New York suffered similar damage. Flooding damaged or destroyed over 32,000 homes and 1,500 businesses.

A large boat was tossed from the ocean in Cameron, La. when Hurricane Audrey ripped through in 1957. (AP Photo/Randy Taylor)

Hurricane Audrey in 1957: The first major hurricane to make our list, Audrey made landfall as a Category 3 hurricane in southwestern Louisiana on June 27. The impacts were devastating.

The storm surge inundated much of the Louisiana coast and killed much of the local wildlife. Heavy rainfall led to flooding.

In Texas, strong winds caused $8 million in damage.

The hurricane spawned many tornadoes inland, and people felt the effects of the storm as north as Canada, killing 15 people.

It was the earliest major hurricane at the time and one of the deadliest, with over 400 people killed.

The Gulf Coast Hurricane of 1916: The second major hurricane to make the list, this system first formed into a tropical storm on June 29 in the Caribbean Sea.

It moved north, and once it reached the Gulf of Mexico, warm waters allowed this system to intensify into a Category 3 hurricane.

It made landfall near Gulfport, Mississippi, on July 5, and winds caused about $3 million in damage. In Florida, it peeled roofs off houses, and chimneys and trees toppled. Heavy rainfall severely damaged crops in Florida, Alabama, Mississippi and Tennessee.

Overall, this hurricane killed 34 people. The remnants from this storm would combine with another system in the Atlantic and cause massive flooding in North Carolina.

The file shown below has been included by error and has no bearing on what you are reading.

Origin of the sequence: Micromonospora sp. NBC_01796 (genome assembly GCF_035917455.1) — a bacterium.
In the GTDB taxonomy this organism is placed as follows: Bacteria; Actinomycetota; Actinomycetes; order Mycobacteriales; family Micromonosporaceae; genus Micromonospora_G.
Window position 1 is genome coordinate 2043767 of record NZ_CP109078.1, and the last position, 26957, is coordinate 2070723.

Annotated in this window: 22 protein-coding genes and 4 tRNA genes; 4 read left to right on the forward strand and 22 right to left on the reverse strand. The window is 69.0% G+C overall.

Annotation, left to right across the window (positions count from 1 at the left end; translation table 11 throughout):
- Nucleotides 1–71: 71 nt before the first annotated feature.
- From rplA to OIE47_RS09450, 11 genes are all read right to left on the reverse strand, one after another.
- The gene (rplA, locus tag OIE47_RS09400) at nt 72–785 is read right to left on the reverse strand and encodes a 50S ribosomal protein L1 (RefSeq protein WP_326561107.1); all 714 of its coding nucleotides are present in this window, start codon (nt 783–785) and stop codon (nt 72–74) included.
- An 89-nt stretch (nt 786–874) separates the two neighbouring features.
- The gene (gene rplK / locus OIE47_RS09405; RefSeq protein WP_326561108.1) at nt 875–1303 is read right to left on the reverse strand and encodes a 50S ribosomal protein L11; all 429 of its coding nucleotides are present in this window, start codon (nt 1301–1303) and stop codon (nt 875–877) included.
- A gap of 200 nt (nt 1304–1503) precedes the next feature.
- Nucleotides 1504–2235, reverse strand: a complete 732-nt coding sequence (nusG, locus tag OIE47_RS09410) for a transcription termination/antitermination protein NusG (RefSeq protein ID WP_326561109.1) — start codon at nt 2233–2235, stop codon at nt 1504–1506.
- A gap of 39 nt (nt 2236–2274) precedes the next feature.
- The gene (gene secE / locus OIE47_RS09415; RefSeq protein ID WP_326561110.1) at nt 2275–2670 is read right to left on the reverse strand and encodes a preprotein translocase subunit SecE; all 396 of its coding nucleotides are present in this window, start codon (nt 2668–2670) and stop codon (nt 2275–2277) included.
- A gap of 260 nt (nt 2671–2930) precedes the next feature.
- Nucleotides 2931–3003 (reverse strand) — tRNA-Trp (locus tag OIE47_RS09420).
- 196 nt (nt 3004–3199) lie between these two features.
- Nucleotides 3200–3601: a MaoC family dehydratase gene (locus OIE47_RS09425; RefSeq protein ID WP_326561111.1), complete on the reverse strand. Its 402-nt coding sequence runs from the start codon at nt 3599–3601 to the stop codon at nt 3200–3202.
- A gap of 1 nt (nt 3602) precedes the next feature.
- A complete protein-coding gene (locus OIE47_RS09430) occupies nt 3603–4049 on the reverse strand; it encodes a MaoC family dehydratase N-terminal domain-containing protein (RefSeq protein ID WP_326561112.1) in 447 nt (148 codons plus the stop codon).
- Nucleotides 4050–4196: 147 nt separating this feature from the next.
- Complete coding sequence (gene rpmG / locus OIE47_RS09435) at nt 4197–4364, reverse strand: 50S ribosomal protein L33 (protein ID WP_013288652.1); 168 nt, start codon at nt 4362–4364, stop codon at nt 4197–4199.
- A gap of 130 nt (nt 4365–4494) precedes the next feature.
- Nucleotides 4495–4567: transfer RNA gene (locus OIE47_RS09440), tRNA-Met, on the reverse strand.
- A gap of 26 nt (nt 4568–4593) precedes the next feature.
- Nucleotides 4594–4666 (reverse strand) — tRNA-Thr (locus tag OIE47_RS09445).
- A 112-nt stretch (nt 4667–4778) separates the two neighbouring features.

A steamer sunk in Mobile Bay, Ala. when The Gulf Coast Hurricane of 1916 tore through. (NOAA/Steve Nicklas)

The 1800s

An unnamed tropical storm in 1899: Although it is unknown when this storm first formed, weather maps indicate a tropical storm in the northwestern Gulf on June 26.

This storm made landfall on Galveston Island, Texas, on June 27 and caused major devastation, mainly because many people did not have ways of receiving warnings.

This tropical storm flooded 12,000 square miles of land, and it left thousands of people homeless. It's estimated that 284 people died in the storm.

3 back-to-back-to-back hurricanes in 1886: The end of our list takes us to 1886 when three hurricanes devastated the South and Southeast.

The first made landfall as a Category 2 hurricane near High Island, Texas on June 14. The hurricane damaged boats, waterfront structures and a railroad. Winds tore roofs from houses, and saltwater from the ocean impacted livestock.

Areas in Louisiana even saw major crop damage and heavy rainfall, peaking at 21.4 inches.

The second hurricane made landfall near St. Marks, Florida as a Category 2 on June 21 after traveling from Cuba and the Yucatán Peninsula. Flooding happened across low-lying streets, and it pushed ships onshore. The most damage occurred near Apalachicola and Tallahassee.

The third and final hurricane of the month (and this list) also developed in the Caribbean Sea, moved northward and made landfall near the same area as the second hurricane. It made landfall as a Category 2 hurricane near Indian Pass in Florida.

Homes lost their roofs, buildings collapsed and several ships sunk. It destroyed crops in Florida and Georgia, and even areas in North Carolina and Virginia saw wind and flood damage.

Our team of meteorologists dives deep into the science of weather and breaks down timely weather data and information. To view more weather and climate stories, check out our weather blogs section.